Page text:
Every website, large and small, runs the risk of being a target of hacking attempts. And when your site gets hacked, it’s advisable to change the password of every user. If you have a lot of users on the site, it can be quite daunting without a mass user password reset.
This is to make sure that whoever gained access to the website doesn’t have direct access to any account.
In this tutorial, I’ll show you how to quickly perform a mass user password reset in WordPress. It’s always better to err on the side of caution than to put your data at further risk.
Using Emergency Password Rest
Today, I’ll demonstrate a bit of the Emergency Password Email plugin. This is a simple tool that will perform a bulk password reset in WordPress automatically for you.
It’s a time saver, especially if you have a large number of accounts in the system. For instance, what if you have an eCommerce site with thousands of registered customers?
Install and activate “Emergency Password Reset.”
This plugin doesn’t have settings to customize. It simply adds a new function to reset passwords for all users in WordPress.
Go to Users and click, “Emergency Password Reset.”
There are two options on this screen: one for donations and the other to do the mass user password reset. Click the “Reset all passwords” button.
WordPress will send a password reset email to all of your registered users. This includes the admin account which initiated the reset. In fact, once the WordPress heartbeat pings, you’ll be logged out of WordPress as well.
Users will receive an email stating the password has been reset while providing a link they can use. This link acts just like the reset option on the login screen of WordPress.
This link will only be valid until midnight on the day the email was sent.
What if the user password reset link is invalid?
If you modified the reset password link or have certain security plugins running, you might see an invalid reset password link error.
If this is the case, the user simply needs to add their username to the login screen to request a new link. WordPress will then send the correct password reset link to the person’s registered email address.
At which point, he or she can click the new link and input the new password of their choice.
4 Ways to Keep the Site Protected
Like the saying goes, an ounce of prevention is worth a pound of the cure. By using best practices for security, you are less likely to need an emergency password reset.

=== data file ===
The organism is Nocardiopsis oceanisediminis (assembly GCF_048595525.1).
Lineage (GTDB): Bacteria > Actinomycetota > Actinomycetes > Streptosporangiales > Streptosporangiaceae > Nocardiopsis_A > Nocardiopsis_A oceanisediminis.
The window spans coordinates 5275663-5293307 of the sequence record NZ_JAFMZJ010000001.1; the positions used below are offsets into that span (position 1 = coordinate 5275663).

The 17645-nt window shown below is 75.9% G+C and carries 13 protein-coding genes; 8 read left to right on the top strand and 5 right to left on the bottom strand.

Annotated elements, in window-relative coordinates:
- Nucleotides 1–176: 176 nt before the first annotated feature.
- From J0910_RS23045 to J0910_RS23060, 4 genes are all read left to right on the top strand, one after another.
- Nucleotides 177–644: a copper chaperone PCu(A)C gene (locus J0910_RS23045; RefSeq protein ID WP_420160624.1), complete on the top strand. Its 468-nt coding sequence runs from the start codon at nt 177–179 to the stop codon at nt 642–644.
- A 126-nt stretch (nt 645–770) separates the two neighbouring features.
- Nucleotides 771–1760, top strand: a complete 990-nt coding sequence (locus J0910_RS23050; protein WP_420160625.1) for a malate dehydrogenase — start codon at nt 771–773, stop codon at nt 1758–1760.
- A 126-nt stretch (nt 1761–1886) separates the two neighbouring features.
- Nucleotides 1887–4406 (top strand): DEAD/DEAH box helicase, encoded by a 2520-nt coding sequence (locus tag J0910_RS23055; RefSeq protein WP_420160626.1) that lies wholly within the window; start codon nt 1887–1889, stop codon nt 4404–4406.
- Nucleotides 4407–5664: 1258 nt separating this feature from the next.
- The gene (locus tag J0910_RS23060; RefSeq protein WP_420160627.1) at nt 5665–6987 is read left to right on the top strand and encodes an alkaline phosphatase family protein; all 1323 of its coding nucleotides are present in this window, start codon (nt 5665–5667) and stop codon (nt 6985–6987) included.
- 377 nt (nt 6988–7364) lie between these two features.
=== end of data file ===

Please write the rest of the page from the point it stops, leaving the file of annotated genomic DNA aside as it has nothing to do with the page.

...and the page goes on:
However, no system is 100% infallible. The best you can do is make it far more difficult for hackers to gain access to the system. Here are several of the easiest methods to implement on the website.
Always Keep a Backup
Always keep backups of your site and data. In the worst case scenario, using something like UpdraftPlus can help you recover quickly without losing pertinent data due to hackers trying to destroy the site.
Of course, you’ll want to make sure you plug up any security holes that might be in the backup itself.
Lock Down the Site with Wordfence
Wordfence is a powerful and free security plugin that protects the site from a myriad of attacks. File scanning, brute force blocking, blacklisting and more are available in the tool.
It’ll even send you an email regarding certain types of activity regarding the site. No matter what you’re doing, you can get an instant update if there is a problem.
Enforce Complicated Passwords
A lot of problems from hackers arise when users don’t use secure passwords. Things like “123456” are incredibly common around the world. Enforce the use of unhackable passwords and practices.
While they may be more difficult to remember, it’s worth the effort if it prevents someone from gaining access to key areas of your data.
Add Two-Factor Authentication
Adding two-factor authentication makes hacking a user account far more difficult. One example of this is how you can set up to require an SMS text code as part of the login process.
Users would need their phone as well as the password of the account.
This process increases the security of a website exponentially.
There is No Such Thing as Being Too Secure
Learning how to change a WordPress password is only a stop gap. You need to practice the best security methods if you truly want to protect your site and its users. Never assume you’re doing enough to shield WordPress.
What are some of your favorite security plugins? Have you ever completed a mass user password reset on your site?
Author: Michael Brockbank
Michael has been in the tech industry in some form or another since the late 1990s. He’s built a variety of websites using HTML, Joomla and WordPress. Starting his freelance writing career in 2012, he’s completed thousands of projects world-wide covering a wide scope of topics. Michael is currently the Content Marketing Team Lead. Today, he manages a team of writers to create tutorials, blog posts and support content for customers. Outside of GreenGeeks, he manages a YouTube channel that helps others learn how to become freelance writers, bloggers and overall professionals.